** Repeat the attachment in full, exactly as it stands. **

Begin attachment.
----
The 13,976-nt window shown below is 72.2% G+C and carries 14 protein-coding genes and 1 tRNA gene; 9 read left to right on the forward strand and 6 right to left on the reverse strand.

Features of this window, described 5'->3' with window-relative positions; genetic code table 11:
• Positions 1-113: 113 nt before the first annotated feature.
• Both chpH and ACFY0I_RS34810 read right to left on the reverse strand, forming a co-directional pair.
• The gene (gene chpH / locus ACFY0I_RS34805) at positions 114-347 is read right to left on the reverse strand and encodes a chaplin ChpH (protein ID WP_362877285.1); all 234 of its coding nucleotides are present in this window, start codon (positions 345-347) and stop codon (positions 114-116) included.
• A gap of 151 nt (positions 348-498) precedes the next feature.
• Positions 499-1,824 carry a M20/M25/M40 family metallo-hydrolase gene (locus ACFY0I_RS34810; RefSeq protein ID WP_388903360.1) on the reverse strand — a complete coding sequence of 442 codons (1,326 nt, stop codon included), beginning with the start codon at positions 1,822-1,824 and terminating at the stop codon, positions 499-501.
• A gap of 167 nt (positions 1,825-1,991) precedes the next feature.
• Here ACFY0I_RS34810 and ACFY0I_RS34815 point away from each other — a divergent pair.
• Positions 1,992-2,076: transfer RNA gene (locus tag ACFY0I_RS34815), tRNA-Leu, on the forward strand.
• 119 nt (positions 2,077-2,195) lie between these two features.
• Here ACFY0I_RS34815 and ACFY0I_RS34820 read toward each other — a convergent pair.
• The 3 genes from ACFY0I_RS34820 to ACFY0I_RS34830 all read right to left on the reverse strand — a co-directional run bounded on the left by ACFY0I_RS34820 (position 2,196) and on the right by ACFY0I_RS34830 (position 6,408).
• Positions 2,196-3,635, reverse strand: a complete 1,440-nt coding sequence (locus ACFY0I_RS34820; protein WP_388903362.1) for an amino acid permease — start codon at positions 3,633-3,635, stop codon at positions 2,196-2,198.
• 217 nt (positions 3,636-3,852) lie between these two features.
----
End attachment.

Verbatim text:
The 13,976-nt window shown below is 72.2% G+C and carries 14 protein-coding genes and 1 tRNA gene; 9 read left to right on the forward strand and 6 right to left on the reverse strand.

Features of this window, described 5'->3' with window-relative positions; genetic code table 11:
• Positions 1-113: 113 nt before the first annotated feature.
• Both chpH and ACFY0I_RS34810 read right to left on the reverse strand, forming a co-directional pair.
• The gene (gene chpH / locus ACFY0I_RS34805) at positions 114-347 is read right to left on the reverse strand and encodes a chaplin ChpH (protein ID WP_362877285.1); all 234 of its coding nucleotides are present in this window, start codon (positions 345-347) and stop codon (positions 114-116) included.
• A gap of 151 nt (positions 348-498) precedes the next feature.
• Positions 499-1,824 carry a M20/M25/M40 family metallo-hydrolase gene (locus ACFY0I_RS34810; RefSeq protein ID WP_388903360.1) on the reverse strand — a complete coding sequence of 442 codons (1,326 nt, stop codon included), beginning with the start codon at positions 1,822-1,824 and terminating at the stop codon, positions 499-501.
• A gap of 167 nt (positions 1,825-1,991) precedes the next feature.
• Here ACFY0I_RS34810 and ACFY0I_RS34815 point away from each other — a divergent pair.
• Positions 1,992-2,076: transfer RNA gene (locus tag ACFY0I_RS34815), tRNA-Leu, on the forward strand.
• 119 nt (positions 2,077-2,195) lie between these two features.
• Here ACFY0I_RS34815 and ACFY0I_RS34820 read toward each other — a convergent pair.
• The 3 genes from ACFY0I_RS34820 to ACFY0I_RS34830 all read right to left on the reverse strand — a co-directional run bounded on the left by ACFY0I_RS34820 (position 2,196) and on the right by ACFY0I_RS34830 (position 6,408).
• Positions 2,196-3,635, reverse strand: a complete 1,440-nt coding sequence (locus ACFY0I_RS34820; protein WP_388903362.1) for an amino acid permease — start codon at positions 3,633-3,635, stop codon at positions 2,196-2,198.
• 217 nt (positions 3,636-3,852) lie between these two features.